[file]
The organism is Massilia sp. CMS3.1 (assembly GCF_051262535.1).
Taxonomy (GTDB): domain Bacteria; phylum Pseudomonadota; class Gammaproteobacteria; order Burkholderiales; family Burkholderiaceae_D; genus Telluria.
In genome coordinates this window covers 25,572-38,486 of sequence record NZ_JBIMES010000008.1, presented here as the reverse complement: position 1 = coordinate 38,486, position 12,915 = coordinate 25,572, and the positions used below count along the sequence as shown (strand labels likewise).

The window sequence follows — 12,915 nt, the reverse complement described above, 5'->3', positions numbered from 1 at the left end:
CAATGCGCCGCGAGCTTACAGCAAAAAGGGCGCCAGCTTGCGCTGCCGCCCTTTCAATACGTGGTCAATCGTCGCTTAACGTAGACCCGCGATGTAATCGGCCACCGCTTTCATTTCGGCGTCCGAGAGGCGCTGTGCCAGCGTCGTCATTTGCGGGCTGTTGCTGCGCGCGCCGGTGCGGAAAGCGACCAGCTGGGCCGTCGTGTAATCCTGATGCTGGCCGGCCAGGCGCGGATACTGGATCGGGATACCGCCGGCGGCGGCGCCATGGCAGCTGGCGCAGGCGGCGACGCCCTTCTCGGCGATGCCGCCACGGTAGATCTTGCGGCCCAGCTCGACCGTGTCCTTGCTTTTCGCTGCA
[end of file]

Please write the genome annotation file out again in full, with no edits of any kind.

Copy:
The organism is Massilia sp. CMS3.1 (assembly GCF_051262535.1).
Taxonomy (GTDB): domain Bacteria; phylum Pseudomonadota; class Gammaproteobacteria; order Burkholderiales; family Burkholderiaceae_D; genus Telluria.
In genome coordinates this window covers 25,572-38,486 of sequence record NZ_JBIMES010000008.1, presented here as the reverse complement: position 1 = coordinate 38,486, position 12,915 = coordinate 25,572, and the positions used below count along the sequence as shown (strand labels likewise).

The window sequence follows — 12,915 nt, the reverse complement described above, 5'->3', positions numbered from 1 at the left end:
CAATGCGCCGCGAGCTTACAGCAAAAAGGGCGCCAGCTTGCGCTGCCGCCCTTTCAATACGTGGTCAATCGTCGCTTAACGTAGACCCGCGATGTAATCGGCCACCGCTTTCATTTCGGCGTCCGAGAGGCGCTGTGCCAGCGTCGTCATTTGCGGGCTGTTGCTGCGCGCGCCGGTGCGGAAAGCGACCAGCTGGGCCGTCGTGTAATCCTGATGCTGGCCGGCCAGGCGCGGATACTGGATCGGGATACCGCCGGCGGCGGCGCCATGGCAGCTGGCGCAGGCGGCGACGCCCTTCTCGGCGATGCCGCCACGGTAGATCTTGCGGCCCAGCTCGACCGTGTCCTTGCTTTTCGCTGCA